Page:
Research findings show girls worst hit by post-election violence in parts of Nakuru

Children at an IDP camp in Nakururu. Girls were the most affected by the post-election violence. Photo

Children at an IDP camp in Nakururu. Girls were the most affected by the post-election violence. Photo


 
Girls who found themselves in the midst of the 2007/2008 post-election violence (PEV) are affected more than their male counterparts, according to recent research findings.
 

In a study conducted in Nakuru County’s Molo, Kuresoi and Njoro districts Lydia Muchai found out that although the violence affected both girls and boys it had far reaching impact on the latter.
 

“Women were more likely to experience anxiety, depression, while men were more likely to express distress and depression in terms of irritability, anger and increased alcohol consumption,” she reported in a Doctor of Philosophy (PhD) thesis that was presented at Egerton University mid-2015.
 

The study involved 187 boys and 173 girls and was conducted in June 2013. All the participants were Form Four candidates, implying that when the violence struck they were, on average, aged between four and six.
 

More than 1,000 persons were killed and another 650,000 displaced during the violence that was associated to the disputed Presidential results of the 2007 General Election. Ms Muchai found in the research that the worst affected were students whose parents died in the mayhem.
 

“This had negative psychological impact on the students who encountered such experiences,” she notes.
 

Ms Muchai reported that the violence “led to increased emotional concerns such as anxiety, low self-esteem and lowered academic performance among the secondary school students.”
 

“PEV increased emotional problems such as feeling of hopelessness, wanting to protect self, depression, seeking refuge and feeling unloved,” she reports.
 

Apart from determining the influence of PEV level on emotional wellbeing of the students and its gender impact, the researcher also sought to determine the influence PEV level had on academic performance and whether there were also gender differences on the same on the students.
 

On these two, she found that while the violence led to lowered academic performance among the students there was no gender difference on its impact.
 

“The male and female students performed equally the same even after the PEV. This could be due to employment of the same coping strategies and encountering the same experience,” she says.
 

While children never take part in civil conflicts, the effects end up affecting them for decades. This is partly because they are usually not hardened enough to conceptualise conflicts. Again every negative impact caused by civil conflicts on their parents has a way of trickling down to them.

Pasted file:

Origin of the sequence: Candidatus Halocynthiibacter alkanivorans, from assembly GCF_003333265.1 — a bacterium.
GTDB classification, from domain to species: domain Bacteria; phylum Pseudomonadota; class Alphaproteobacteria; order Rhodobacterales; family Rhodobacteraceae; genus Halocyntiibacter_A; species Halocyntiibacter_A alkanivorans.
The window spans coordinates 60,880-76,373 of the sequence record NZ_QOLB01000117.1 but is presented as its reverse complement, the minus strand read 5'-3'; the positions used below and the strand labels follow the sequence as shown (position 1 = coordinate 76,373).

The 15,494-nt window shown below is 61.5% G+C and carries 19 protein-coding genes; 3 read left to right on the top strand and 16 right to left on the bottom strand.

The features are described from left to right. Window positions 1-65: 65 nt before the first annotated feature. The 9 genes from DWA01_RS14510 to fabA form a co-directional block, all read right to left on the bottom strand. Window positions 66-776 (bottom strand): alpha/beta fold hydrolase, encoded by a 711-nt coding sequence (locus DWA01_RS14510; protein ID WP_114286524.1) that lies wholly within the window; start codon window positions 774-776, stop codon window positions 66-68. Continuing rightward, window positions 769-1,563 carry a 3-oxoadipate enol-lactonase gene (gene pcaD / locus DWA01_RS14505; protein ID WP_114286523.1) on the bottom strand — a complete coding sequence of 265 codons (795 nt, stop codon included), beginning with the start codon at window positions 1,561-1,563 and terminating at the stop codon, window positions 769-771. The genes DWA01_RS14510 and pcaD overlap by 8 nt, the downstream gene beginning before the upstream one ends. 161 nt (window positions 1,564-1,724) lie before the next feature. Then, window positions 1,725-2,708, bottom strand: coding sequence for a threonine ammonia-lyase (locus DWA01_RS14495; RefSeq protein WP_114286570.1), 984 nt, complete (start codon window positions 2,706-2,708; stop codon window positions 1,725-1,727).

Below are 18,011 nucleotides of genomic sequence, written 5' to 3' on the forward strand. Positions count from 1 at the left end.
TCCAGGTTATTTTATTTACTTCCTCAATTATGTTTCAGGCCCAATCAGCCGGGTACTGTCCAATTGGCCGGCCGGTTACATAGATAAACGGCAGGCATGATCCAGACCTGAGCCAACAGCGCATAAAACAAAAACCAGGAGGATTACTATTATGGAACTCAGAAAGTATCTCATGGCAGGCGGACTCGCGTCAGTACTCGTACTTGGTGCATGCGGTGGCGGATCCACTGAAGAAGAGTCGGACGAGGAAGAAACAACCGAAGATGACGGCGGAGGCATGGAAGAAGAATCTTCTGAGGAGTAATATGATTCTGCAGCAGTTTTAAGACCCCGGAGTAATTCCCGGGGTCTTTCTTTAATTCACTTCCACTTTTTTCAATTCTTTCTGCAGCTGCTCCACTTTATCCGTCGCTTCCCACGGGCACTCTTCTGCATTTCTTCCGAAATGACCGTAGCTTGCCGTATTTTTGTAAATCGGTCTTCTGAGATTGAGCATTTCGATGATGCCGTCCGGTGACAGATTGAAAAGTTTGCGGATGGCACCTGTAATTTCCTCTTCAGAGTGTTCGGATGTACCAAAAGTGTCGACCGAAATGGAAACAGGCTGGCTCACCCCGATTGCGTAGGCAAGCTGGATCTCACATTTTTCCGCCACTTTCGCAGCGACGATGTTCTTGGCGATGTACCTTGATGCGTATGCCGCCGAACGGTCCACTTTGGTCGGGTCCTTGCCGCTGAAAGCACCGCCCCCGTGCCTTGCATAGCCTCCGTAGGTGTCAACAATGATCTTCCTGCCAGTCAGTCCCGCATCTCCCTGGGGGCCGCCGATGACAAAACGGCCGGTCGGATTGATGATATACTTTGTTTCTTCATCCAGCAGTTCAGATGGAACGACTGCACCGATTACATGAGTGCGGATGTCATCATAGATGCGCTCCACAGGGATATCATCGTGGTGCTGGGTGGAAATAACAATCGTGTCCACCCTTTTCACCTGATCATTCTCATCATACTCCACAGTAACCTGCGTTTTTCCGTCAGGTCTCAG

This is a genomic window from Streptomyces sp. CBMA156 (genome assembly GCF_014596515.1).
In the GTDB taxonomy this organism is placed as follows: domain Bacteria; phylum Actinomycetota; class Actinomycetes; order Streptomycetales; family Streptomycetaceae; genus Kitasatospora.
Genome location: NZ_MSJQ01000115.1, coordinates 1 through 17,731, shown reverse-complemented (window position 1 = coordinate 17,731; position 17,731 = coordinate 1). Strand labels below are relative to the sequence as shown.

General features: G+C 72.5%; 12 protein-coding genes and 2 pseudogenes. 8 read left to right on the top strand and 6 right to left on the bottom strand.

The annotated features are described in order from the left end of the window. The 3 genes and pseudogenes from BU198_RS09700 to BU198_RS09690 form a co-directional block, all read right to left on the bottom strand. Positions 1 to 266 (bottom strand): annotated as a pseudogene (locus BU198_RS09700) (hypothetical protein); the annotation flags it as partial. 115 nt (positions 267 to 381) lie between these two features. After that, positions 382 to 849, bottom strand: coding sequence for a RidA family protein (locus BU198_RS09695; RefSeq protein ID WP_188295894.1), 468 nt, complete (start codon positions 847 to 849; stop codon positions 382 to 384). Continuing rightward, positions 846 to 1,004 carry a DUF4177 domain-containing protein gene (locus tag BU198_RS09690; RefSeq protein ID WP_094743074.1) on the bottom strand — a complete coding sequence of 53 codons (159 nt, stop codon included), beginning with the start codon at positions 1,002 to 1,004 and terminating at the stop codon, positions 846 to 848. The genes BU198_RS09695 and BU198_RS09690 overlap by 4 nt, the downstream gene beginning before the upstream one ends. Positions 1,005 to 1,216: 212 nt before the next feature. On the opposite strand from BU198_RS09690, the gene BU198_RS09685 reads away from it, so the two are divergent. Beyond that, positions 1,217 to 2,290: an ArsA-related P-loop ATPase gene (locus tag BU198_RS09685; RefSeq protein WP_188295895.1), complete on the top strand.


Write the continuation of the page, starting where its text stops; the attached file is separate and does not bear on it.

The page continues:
In 2003, Human Rights Watch reiterated this when it reported on the impact of the 1994 Rwanda genocide on children saying that such wounds last forever.
 

“So deep was the trauma associated with Rwanda that some children refused to go home even when humanitarian agencies had located their families and could promise a reunion,” it says in the report titled Lasting Wounds: Consequences of Genocide and War for Rwanda’s Children.
 

In a way Ms Muchai had sought to find out how lasting the wounds inflicted in Nakuru children by the PEV were. She asked them, “to what extend were you exposed to life threatening situations during PEV?” and “how did PEV affect your memory?” among other questions.
 

She recommends that there be concerted efforts in mitigating such emotional effects in students through continued counselling but more so recommends the government to take stern measures to end all forms of violence that have a direct impact on children.
 

“The government should provide sufficient security to mitigate against the occurrence of violence in future,” she reports.
 

It will be noted that only one person has been charged in the country for offences associated with the PEV. Peter Ruto was sentenced to death in February, 2015, for killing his elderly neighbour. A Nakuru court ruled that it was satisfied with witness testimonies given against Ruto indicating that he had taken part in killing the neighbour who he had lived with for many years.
 

Two more cases that of Deputy President William Ruto and journalist Joshua Sang, are ongoing at the International Criminal Court (ICC) at The Hague in The Netherlands.

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